Similar to other tissues in the body, the dentoalveolar complex is constantly subjected to functional loads (physiological, parafunctional, and therapeutic). As loads are applied, teeth undergo micromotion within respective alveolar sockets. The micromotion results in local deformations within the softer vascularized and innervated periodontal ligament (PDL), and subsequently within the surrounding harder alveolar bone and mineralized tissues of a tooth. Over prolonged loading, the resulting adaptation to local strains is thought to be due to an activation of a cascade of biological events that occur at multiple length scales. These biological events identified as modeling and remodeling processes within respective tissues subsequently guide the local tissue morphology/architecture and material properties, and in turn the overall biomechanics of the dentoalveolar complex. The cascade of biological events is a part of a local feedback loop or autoregulation and does not reach a plateau in its activity level until an optimization in biochemical and physicochemical properties is achieved to accommodate the functional demands.
In this study, load-mediated adaptation of the vascularized and innervated complex was investigated from a mechanics and materials perspective. This approach was sought as particularly the complex contains both hard-soft and hard-hard tissue interfaces all of which are uniquely designed to transmit mechanical forces while minimizing fracture and failure particularly in bone and tooth. Of note are the functionally graded entheses, which are the insertion sites of the PDL into the adjacent alveolar bone and cementum tissues and serve as focal regions for strain concentrations and hotspots for the cellular processes leading to modeling and remodeling of all tissues related to the bone-PDL-tooth complex.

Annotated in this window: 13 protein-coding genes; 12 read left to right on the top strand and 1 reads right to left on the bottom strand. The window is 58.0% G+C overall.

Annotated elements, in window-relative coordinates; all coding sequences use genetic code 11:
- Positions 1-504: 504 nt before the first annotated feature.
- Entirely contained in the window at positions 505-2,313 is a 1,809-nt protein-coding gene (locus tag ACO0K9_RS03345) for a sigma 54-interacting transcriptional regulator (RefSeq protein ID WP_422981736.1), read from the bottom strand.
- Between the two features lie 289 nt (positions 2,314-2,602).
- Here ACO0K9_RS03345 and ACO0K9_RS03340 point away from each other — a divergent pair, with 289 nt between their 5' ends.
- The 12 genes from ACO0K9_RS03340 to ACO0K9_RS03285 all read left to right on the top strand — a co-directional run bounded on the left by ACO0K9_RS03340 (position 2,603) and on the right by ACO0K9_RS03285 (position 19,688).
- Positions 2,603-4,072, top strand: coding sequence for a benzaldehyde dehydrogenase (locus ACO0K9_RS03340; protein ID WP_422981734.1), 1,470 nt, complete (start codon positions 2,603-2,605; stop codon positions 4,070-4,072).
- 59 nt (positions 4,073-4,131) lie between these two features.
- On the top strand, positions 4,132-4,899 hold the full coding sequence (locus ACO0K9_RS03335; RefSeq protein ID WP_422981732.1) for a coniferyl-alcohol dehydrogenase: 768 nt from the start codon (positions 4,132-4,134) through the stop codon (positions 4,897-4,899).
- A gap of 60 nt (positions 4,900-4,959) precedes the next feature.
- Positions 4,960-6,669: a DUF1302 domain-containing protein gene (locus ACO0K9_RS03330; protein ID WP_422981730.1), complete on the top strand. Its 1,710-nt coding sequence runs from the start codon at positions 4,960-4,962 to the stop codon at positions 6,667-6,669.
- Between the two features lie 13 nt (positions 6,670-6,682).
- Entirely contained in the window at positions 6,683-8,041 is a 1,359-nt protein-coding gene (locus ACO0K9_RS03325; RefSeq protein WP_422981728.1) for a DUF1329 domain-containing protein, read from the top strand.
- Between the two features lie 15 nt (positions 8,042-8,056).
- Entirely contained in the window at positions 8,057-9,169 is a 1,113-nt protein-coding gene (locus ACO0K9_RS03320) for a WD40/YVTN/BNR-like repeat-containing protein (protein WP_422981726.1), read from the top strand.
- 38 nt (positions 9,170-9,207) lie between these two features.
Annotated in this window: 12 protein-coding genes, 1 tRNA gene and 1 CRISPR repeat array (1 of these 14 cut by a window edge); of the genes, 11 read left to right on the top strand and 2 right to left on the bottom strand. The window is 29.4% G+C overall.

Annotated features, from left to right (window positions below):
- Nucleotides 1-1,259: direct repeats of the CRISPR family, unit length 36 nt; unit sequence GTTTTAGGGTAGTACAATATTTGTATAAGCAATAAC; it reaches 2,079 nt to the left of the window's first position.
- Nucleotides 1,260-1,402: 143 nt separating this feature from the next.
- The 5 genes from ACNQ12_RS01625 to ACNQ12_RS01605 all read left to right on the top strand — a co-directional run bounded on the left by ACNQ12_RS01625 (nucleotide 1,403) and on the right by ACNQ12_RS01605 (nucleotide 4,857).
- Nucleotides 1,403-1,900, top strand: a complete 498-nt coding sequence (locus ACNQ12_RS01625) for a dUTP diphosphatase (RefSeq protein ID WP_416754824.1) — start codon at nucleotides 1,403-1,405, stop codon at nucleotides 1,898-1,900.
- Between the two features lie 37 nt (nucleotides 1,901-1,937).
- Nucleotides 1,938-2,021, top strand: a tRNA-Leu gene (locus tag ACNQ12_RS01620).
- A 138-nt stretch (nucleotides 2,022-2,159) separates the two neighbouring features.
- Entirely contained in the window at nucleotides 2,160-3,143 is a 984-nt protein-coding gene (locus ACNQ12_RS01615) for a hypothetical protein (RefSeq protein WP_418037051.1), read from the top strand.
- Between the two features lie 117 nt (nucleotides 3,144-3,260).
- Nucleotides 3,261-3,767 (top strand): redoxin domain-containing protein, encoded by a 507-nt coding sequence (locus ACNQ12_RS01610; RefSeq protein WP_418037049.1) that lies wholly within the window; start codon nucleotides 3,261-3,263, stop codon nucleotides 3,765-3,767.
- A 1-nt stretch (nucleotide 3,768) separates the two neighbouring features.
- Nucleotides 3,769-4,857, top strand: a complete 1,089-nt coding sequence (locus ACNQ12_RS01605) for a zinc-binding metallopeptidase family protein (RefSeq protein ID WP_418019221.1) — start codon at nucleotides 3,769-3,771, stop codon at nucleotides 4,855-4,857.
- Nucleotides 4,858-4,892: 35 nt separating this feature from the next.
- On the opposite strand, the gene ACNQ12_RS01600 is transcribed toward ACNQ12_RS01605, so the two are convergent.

The central objective of this dissertation was to investigate, from a multiscale perspective, the shift in functional adaptation of the bone-PDL-tooth fibrous joint in response to reduced functional load by using a small-scale animal model. It was hypothesized that function-related strains at the bone-PDL and cementum-PDL interfaces stimulate cells to form or resorb mineral by creating a localized micro-niche. To test this hypothesis, two specific aims were formed: Specific Aim 1: Test the hypothesis that the adaptation of the bone-PDL-tooth fibrous joint to reduced functional loads is temporal and is tissue-specific (mineralized and/or unmineralized). Specific Aim 2: Test the hypothesis that organ level joint mechanics directly influence physiological drift of teeth through the mechanobiological response to site-specific deformations within the functional space. To investigate temporal adaptation to reduced functional loads in Aim 1, approach taken was focused on mapping biomechanics, and tissue related physicochemical properties at different length scales (multiscale) using complementary methods including: X-ray microscopy, micro/nanoindentation, histology and immunohistochemistry, and transmission electron microscopy (TEM) techniques. Organ-level adaptations at a macroscale were characterized by analyzing shift in joint morphology and were correlated to joint biomechanics. Tissue-level adaptation was measured by mapping shifts in deformations of respective tissues which were evaluated using digital volume correlation (DVC). Tissue-level adaptations were also determined by using indentation methods to measure changes in local tissue hardness and elastic modulus. In specific Aim 2, the organ-level biomechanics was correlated with localized biochemical shifts within tissues and at the hard-soft tissue interfaces by staining for tartrate resistance acid phosphatase (TRAP), alkaline phosphatase (ALP), and immunogold labelling for bone sialoprotein (BSP) and osteocalcin (OC) macromolecular localization. Overall, the information gathered from this multidisciplinary approach was used to correlate the biomechanical events at an organ level with localized adaptations at the tissue and cellular levels.